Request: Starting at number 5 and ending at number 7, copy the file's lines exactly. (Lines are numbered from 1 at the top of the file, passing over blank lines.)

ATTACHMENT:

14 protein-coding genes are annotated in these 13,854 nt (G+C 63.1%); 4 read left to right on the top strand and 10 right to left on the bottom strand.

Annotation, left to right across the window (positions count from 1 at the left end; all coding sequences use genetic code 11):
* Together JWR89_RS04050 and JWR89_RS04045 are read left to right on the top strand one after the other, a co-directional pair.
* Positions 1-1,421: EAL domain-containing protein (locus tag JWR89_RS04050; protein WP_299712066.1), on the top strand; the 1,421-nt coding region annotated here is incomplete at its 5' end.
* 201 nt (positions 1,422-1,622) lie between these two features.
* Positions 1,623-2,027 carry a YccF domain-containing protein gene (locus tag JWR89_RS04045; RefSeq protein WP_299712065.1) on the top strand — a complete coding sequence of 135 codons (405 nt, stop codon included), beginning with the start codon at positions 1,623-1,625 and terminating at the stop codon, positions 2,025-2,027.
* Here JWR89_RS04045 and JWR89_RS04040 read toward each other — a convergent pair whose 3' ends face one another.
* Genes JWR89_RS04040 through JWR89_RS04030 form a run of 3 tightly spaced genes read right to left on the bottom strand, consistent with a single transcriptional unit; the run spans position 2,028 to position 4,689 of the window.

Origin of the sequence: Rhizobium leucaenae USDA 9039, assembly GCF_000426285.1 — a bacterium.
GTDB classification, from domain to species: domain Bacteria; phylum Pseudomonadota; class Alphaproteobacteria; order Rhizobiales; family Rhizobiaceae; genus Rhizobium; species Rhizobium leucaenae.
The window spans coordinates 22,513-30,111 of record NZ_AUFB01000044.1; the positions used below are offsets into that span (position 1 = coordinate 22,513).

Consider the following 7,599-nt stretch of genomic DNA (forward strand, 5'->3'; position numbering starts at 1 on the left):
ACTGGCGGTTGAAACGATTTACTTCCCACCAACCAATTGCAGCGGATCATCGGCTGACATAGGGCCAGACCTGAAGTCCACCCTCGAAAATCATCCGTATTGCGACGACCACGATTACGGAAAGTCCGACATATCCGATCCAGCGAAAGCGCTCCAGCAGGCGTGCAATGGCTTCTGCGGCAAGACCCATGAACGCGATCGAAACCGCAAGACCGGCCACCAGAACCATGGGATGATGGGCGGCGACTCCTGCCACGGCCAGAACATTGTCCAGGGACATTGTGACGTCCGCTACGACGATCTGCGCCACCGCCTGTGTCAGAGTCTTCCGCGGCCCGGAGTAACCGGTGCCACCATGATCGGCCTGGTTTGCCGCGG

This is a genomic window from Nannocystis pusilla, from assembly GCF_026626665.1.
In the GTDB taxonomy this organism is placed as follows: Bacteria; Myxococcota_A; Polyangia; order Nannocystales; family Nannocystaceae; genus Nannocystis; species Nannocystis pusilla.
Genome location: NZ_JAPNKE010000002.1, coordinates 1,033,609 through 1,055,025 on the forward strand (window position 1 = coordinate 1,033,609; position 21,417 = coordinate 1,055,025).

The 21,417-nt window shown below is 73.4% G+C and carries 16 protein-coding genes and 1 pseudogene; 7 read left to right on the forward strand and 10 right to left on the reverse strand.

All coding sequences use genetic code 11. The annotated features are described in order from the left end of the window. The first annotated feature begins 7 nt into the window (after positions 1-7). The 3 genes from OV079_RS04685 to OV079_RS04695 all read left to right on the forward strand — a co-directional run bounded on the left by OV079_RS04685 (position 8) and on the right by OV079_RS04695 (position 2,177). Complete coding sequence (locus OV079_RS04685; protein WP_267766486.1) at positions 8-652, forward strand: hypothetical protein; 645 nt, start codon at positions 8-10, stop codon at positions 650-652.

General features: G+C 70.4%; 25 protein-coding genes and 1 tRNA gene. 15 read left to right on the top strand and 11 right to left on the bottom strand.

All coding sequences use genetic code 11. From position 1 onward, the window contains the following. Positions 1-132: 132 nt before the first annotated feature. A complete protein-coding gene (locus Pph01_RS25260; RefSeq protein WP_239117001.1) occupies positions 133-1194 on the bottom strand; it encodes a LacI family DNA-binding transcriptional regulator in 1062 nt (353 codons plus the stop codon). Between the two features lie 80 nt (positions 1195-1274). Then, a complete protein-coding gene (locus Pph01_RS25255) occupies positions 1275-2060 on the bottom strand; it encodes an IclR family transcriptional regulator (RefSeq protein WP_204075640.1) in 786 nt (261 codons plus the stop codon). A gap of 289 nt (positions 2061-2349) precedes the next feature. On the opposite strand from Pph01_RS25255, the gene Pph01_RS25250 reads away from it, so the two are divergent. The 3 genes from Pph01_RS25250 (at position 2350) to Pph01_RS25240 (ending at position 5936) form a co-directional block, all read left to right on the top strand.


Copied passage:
* 201 nt (positions 1,422-1,622) lie between these two features.
* Positions 1,623-2,027 carry a YccF domain-containing protein gene (locus tag JWR89_RS04045; RefSeq protein WP_299712065.1) on the top strand — a complete coding sequence of 135 codons (405 nt, stop codon included), beginning with the start codon at positions 1,623-1,625 and terminating at the stop codon, positions 2,025-2,027.
* Here JWR89_RS04045 and JWR89_RS04040 read toward each other — a convergent pair whose 3' ends face one another.